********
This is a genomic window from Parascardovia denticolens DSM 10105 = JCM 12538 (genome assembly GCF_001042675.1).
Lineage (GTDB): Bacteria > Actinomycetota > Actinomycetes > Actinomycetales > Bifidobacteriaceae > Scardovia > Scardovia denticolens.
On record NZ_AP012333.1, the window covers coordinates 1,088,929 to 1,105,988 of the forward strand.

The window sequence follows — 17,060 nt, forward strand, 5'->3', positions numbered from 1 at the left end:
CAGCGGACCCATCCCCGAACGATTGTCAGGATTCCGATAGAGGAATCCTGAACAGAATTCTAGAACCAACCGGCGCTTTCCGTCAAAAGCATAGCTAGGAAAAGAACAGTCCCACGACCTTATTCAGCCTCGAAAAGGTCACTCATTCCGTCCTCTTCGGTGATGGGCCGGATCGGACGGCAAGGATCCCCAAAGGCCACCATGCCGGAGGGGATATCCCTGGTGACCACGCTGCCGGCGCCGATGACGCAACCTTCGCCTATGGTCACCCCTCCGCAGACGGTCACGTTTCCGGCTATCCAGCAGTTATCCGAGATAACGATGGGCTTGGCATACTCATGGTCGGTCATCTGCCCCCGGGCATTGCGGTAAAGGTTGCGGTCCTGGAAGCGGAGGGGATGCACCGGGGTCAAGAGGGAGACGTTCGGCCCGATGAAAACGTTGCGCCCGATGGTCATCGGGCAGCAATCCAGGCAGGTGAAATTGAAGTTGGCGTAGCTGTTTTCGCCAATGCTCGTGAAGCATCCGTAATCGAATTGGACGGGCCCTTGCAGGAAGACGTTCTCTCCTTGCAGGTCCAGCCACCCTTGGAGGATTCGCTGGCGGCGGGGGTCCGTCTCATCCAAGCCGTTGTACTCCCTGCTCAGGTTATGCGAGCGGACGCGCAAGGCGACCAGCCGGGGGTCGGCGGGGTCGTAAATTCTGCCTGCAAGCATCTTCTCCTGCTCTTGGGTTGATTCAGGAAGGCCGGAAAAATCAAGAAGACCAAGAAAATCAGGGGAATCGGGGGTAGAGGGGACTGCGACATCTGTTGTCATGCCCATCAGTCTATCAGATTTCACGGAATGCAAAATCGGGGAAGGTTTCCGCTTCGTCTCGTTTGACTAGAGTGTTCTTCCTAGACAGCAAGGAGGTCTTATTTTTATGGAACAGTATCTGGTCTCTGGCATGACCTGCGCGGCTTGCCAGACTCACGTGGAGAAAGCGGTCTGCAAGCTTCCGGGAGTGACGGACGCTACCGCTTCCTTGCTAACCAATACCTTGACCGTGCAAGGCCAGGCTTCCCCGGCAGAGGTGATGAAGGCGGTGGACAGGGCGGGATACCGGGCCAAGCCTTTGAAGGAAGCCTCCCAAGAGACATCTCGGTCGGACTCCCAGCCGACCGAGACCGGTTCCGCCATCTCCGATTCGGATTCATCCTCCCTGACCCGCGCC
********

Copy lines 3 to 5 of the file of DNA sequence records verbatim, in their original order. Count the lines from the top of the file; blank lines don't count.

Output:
On record NZ_AP012333.1, the window covers coordinates 1,088,929 to 1,105,988 of the forward strand.

The window sequence follows — 17,060 nt, forward strand, 5'->3', positions numbered from 1 at the left end:
CAGCGGACCCATCCCCGAACGATTGTCAGGATTCCGATAGAGGAATCCTGAACAGAATTCTAGAACCAACCGGCGCTTTCCGTCAAAAGCATAGCTAGGAAAAGAACAGTCCCACGACCTTATTCAGCCTCGAAAAGGTCACTCATTCCGTCCTCTTCGGTGATGGGCCGGATCGGACGGCAAGGATCCCCAAAGGCCACCATGCCGGAGGGGATATCCCTGGTGACCACGCTGCCGGCGCCGATGACGCAACCTTCGCCTATGGTCACCCCTCCGCAGACGGTCACGTTTCCGGCTATCCAGCAGTTATCCGAGATAACGATGGGCTTGGCATACTCATGGTCGGTCATCTGCCCCCGGGCATTGCGGTAAAGGTTGCGGTCCTGGAAGCGGAGGGGATGCACCGGGGTCAAGAGGGAGACGTTCGGCCCGATGAAAACGTTGCGCCCGATGGTCATCGGGCAGCAATCCAGGCAGGTGAAATTGAAGTTGGCGTAGCTGTTTTCGCCAATGCTCGTGAAGCATCCGTAATCGAATTGGACGGGCCCTTGCAGGAAGACGTTCTCTCCTTGCAGGTCCAGCCACCCTTGGAGGATTCGCTGGCGGCGGGGGTCCGTCTCATCCAAGCCGTTGTACTCCCTGCTCAGGTTATGCGAGCGGACGCGCAAGGCGACCAGCCGGGGGTCGGCGGGGTCGTAAATTCTGCCTGCAAGCATCTTCTCCTGCTCTTGGGTTGATTCAGGAAGGCCGGAAAAATCAAGAAGACCAAGAAAATCAGGGGAATCGGGGGTAGAGGGGACTGCGACATCTGTTGTCATGCCCATCAGTCTATCAGATTTCACGGAATGCAAAATCGGGGAAGGTTTCCGCTTCGTCTCGTTTGACTAGAGTGTTCTTCCTAGACAGCAAGGAGGTCTTATTTTTATGGAACAGTATCTGGTCTCTGGCATGACCTGCGCGGCTTGCCAGACTCACGTGGAGAAAGCGGTCTGCAAGCTTCCGGGAGTGACGGACGCTACCGCTTCCTTGCTAACCAATACCTTGACCGTGCAAGGCCAGGCTTCCCCGGCAGAGGTGATGAAGGCGGTGGACAGGGCGGGATACCGGGCCAAGCCTTTGAAGGAAGCCTCCCAAGAGACATCTCGGTCGGACTCCCAGCCGACCGAGACCGGTTCCGCCATCTCCGATTCGGATTCATCCTCCCTGACCCGCGCC